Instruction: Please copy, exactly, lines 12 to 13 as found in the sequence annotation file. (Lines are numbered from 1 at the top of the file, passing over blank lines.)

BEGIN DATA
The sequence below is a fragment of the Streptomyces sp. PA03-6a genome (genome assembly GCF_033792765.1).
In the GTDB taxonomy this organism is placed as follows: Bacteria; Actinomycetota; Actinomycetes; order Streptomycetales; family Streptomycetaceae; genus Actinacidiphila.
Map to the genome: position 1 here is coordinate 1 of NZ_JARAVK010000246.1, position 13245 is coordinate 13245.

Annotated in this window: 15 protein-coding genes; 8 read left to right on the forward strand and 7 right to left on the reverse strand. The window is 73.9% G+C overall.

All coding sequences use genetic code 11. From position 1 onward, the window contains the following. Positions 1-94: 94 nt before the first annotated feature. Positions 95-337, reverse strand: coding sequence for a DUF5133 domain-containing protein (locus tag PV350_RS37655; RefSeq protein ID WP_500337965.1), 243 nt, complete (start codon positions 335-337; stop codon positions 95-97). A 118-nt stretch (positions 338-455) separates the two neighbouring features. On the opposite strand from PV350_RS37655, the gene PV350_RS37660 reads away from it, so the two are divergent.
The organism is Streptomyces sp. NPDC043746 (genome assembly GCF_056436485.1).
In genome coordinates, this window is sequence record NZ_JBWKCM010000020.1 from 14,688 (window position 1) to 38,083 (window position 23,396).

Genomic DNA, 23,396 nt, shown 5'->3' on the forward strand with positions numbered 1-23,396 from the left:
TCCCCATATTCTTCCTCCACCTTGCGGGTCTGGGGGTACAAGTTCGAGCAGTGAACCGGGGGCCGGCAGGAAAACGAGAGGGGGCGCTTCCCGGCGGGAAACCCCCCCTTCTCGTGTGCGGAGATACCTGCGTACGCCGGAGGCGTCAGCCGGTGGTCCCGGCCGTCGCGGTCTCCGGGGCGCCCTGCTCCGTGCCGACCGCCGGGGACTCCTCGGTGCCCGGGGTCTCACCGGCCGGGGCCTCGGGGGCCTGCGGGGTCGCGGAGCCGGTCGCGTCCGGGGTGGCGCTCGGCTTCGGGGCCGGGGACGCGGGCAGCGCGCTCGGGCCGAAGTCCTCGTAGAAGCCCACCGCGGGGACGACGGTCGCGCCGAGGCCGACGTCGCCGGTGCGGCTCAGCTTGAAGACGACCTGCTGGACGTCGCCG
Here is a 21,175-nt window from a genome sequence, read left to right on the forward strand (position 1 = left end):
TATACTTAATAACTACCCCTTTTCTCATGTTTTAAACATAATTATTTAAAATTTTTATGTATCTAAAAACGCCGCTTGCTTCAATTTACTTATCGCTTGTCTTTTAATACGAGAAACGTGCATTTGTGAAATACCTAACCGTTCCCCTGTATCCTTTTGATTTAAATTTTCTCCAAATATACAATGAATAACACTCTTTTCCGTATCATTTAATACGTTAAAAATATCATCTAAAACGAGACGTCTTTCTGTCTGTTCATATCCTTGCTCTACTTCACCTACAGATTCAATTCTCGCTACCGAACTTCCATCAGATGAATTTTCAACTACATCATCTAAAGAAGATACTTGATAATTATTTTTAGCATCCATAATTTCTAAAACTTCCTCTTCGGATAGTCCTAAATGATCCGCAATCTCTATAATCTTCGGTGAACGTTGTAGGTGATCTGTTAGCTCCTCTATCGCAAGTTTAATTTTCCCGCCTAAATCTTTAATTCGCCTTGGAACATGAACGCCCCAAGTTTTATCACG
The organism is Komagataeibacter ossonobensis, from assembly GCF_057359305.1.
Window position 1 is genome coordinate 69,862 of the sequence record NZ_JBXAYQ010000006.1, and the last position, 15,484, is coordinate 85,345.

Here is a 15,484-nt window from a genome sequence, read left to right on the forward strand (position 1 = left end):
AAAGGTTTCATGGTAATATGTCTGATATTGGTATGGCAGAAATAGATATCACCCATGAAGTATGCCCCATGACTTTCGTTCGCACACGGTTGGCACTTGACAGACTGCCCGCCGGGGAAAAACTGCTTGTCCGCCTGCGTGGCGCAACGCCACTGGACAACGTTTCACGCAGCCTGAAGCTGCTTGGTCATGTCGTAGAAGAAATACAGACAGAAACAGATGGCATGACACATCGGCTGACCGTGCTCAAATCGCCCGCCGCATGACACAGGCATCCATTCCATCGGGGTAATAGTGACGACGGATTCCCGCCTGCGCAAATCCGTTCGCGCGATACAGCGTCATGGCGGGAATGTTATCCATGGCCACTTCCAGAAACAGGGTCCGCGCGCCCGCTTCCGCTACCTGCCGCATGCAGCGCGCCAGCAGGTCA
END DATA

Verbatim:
The organism is Komagataeibacter ossonobensis, from assembly GCF_057359305.1.
Window position 1 is genome coordinate 69,862 of the sequence record NZ_JBXAYQ010000006.1, and the last position, 15,484, is coordinate 85,345.